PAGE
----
A few years ago The rider posted by mine article about riding the Vermont 100 track from south to north, ending with the Haskel Free Library and Opera House, located on the U.S.-Canada border. Someone wrote a letter to the editors asking how I got back. Route 5 of the U.S. runs along the east side of Vermont, and this turns out to be another one of my favorite trips. Here are all the elements of a beautiful motorcycle road: beautiful scenery, beautiful bends, easy traffic and nice places to stop along the way. For this trip I start again on the border with Massachusetts and head north, but it can also be reversed.
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I move from Massachusetts to Vermont south of Guilford, and the road almost immediately plunges into the woods, winding back and forth around the trees, anticipating what will happen. First I go through Brattleboro. With 12,000 residents, this is the largest city I will face today. The city center consists of about three blocks of century-old brick buildings. It’s a bit of a traffic jam here, but once I clear the roundabout at the intersection with State Route 9, things get easier and I head to rural Vermont in search of coffee.
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The Putney General Store accounts itself as Vermont’s oldest department store. It squeaks floors, good food and, most importantly, good coffee. Properly consumed caffeine, I’m on the road, and US 5 reveals its true nature: rising, falling and bending through the landscape. I get lost in her rhythm.
In Bellows Falls the waterfalls no longer roar. The river was blocked by a dam in 1802 to help upstream. A mysterious row of faces is carved into the rocks below the river. It is believed that petroglyphs were carved by Abenaki hundreds of years ago. Interestingly, a pair of faces have tendrils. Evidence of an extraterrestrial visit? I ponder the question when leaving the city.
US 5 resumes plaque, twisting and turning when it passes tunnels through trees. Nothing happens too tight or unexpected, just a great trip and I drink everything. Springfield has a zigzag and a zag before the fun continues at the American Museum of Accuracy in Windsor. It is housed in the Robins and Lawrence Armory, where they developed the concept of interchangeable parts in the 1840s. One of the exhibits in the museum is a machine with a belt drive, which rotates rifles. As the workpiece rotates, the cutters move gracefully and out. The accompanying video is mesmerizing. In addition to many machine tools, they also have the serial number of the Bridgeport milling machine 001 – if you are a reducer, you will understand its value.
Past Windsor the road resumes its rhythm, surrounding a golf course. All the way I pass small farms with their typical red barns. Some have stalls selling fresh vegetables, and I pick tomatoes and sweet corn.
The White River Junction, where the White River connects to Connecticut, has long been a transportation hub. The advent of the railroad in the 19th century cemented its status. Today, it is at the junction of Interstate 89 and 91, as well as Routes 4 and 5 of the United States. All amenities are close to the motorway junction and it’s easy to miss downtown, but with several restaurants to choose from, this is a great place to dine.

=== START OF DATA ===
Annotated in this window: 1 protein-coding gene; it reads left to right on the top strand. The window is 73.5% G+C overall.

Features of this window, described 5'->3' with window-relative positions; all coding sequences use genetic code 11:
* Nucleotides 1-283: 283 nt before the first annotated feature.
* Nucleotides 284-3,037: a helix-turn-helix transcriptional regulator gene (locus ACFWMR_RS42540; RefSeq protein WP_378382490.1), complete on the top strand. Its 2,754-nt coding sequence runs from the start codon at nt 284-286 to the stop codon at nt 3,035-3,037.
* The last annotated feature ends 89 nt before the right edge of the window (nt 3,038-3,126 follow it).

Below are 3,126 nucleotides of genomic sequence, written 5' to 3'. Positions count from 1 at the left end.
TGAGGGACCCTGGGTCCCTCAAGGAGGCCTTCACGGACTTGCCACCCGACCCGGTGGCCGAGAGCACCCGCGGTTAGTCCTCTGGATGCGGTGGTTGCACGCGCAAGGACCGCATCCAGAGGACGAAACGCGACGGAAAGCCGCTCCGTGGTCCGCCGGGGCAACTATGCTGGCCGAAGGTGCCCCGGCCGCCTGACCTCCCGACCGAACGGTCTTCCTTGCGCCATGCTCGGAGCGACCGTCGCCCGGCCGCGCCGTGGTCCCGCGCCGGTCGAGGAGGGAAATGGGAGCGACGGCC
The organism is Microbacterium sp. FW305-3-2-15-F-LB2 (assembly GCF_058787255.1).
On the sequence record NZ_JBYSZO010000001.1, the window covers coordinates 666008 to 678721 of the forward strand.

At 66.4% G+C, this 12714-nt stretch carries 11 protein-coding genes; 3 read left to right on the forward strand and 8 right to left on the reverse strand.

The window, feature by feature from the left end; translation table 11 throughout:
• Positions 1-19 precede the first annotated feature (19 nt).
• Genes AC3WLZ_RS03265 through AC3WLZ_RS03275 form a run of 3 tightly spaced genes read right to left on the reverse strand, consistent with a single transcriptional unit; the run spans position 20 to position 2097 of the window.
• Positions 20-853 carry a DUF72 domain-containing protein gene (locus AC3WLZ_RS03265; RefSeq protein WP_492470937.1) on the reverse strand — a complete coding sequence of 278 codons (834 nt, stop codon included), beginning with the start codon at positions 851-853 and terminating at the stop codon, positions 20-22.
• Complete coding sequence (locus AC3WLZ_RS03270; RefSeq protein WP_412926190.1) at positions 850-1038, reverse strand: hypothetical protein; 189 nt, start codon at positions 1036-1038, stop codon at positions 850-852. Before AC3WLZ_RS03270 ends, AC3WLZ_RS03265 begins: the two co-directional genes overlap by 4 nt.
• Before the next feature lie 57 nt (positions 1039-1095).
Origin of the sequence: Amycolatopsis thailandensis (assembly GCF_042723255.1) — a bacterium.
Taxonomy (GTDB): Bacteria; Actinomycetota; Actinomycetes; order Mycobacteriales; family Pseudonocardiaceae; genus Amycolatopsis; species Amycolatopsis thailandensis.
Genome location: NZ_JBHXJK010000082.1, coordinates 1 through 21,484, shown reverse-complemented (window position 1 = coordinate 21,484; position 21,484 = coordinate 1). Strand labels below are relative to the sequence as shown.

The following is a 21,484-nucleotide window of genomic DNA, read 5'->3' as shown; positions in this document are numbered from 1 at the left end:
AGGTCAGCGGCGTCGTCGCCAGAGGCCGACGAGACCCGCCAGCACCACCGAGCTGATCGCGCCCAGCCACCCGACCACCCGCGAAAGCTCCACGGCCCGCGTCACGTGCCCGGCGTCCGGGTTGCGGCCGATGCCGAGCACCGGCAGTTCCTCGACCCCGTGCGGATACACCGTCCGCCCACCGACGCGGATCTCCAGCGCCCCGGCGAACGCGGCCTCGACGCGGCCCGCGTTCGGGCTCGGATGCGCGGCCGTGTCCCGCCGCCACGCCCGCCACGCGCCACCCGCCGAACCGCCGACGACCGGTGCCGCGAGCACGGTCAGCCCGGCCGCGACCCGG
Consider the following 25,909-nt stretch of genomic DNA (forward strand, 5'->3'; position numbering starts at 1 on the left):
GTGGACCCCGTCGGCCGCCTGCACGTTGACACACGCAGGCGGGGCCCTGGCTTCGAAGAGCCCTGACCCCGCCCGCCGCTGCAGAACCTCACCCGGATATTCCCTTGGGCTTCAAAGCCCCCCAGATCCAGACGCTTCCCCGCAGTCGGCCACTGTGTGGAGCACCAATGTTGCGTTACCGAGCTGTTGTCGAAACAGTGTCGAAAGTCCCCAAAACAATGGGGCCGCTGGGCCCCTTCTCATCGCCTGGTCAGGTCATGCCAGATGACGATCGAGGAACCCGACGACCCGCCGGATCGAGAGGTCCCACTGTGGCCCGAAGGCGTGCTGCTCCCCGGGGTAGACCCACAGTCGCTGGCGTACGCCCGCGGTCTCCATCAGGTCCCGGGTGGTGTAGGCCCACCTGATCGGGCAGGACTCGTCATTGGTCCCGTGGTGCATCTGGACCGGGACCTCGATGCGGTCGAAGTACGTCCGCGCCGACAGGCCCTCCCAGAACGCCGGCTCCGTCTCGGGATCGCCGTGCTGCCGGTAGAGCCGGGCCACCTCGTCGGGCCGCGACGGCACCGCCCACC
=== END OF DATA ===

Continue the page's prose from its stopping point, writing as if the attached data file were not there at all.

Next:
A sign in a window at Dan & Whit’s General Store in Norwich says, “If we don’t have it, you don’t need it!” Whether you’re looking for an alarm clock or a beer pong, they are. The paint department? It’s in the room behind the deli. Keep going and you will find a huge section of equipment. The variety of things stuffed into the space is amazing, and easy to get lost among ham, hammers and hammocks.
Leaving Norwich, changes are taking place. Hurry, and I effortlessly glide along the curves, passing narrow farms in the valley and through the villages of Thetford, Fairley, Bradford, Newbury, and Wells River. In Barnett there is another notable change when the US separates from the Connecticut River and starts on the smaller Pasumpsik River. The curves are denser, the hills closer, and at some point US 5 slides for a while between the north and south lanes of I-91.
In St. Johnsbury State Route 5A separates, past the St. Johnsbury Athenaeum and the Fairbanks Museum and Planetarium. Both 19th-century buildings were built by the Fairbanks family. Their company Fairbanks Scales changed the way they traded, and the family spent most of their fortune locally. Here on both sides of the road is lined with exquisite Victorian architecture.
After Lindaneville, US 5 cuts through the landscape to West Burke, where I take State Route 5A to Lake Willaby. The lake is the pearl of this trip. Located between the Pisga Mountains and the Chorus Mountains, it resembles a Norwegian fjord. The road stretches from the east side, swaying between the lake and the ledge.
Behind Lake Willaby is the “Northern Country”. Rivers flow north toward the St. Lawrence River, the landscape is more open, and the trees seem shorter. Route 5A reconnects with U.S. 5 at the Derby Center and heads to the border with Canada on the Derby Line. There, within the view of the Free Library and the Haskell Opera House, near the border, there is a sign that reads “End 5”. Near Quebec and a large sign reading “Bonjour”. It’s time to go back. Maybe I’ll go route 100.